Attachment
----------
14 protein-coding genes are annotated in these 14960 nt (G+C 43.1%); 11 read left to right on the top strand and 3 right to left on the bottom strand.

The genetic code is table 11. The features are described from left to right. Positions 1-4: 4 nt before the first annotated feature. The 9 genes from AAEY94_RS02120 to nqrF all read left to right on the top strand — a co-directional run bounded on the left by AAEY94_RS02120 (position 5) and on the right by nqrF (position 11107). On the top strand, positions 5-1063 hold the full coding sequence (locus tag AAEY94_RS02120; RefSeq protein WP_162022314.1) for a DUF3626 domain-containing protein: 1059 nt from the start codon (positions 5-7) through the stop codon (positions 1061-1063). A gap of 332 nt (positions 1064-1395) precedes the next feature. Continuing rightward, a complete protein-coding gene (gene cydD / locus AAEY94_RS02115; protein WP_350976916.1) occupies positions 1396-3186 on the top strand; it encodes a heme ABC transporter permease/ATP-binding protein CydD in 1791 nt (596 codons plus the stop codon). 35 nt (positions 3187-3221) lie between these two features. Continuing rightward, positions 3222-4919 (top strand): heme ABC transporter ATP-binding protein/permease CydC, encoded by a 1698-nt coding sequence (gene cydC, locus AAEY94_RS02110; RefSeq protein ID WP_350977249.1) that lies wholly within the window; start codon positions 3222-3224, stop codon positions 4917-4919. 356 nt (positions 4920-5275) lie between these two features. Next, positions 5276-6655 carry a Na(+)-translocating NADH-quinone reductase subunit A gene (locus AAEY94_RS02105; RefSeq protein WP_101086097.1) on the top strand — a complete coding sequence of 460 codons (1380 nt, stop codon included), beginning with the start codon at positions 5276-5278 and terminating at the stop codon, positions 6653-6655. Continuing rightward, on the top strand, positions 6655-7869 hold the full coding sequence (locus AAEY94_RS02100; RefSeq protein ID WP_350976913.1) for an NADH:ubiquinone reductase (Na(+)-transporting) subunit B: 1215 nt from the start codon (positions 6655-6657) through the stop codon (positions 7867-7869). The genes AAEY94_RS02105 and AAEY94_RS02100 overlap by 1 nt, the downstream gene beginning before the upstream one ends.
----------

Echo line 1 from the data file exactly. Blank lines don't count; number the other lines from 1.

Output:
14 protein-coding genes are annotated in these 14960 nt (G+C 43.1%); 11 read left to right on the top strand and 3 right to left on the bottom strand.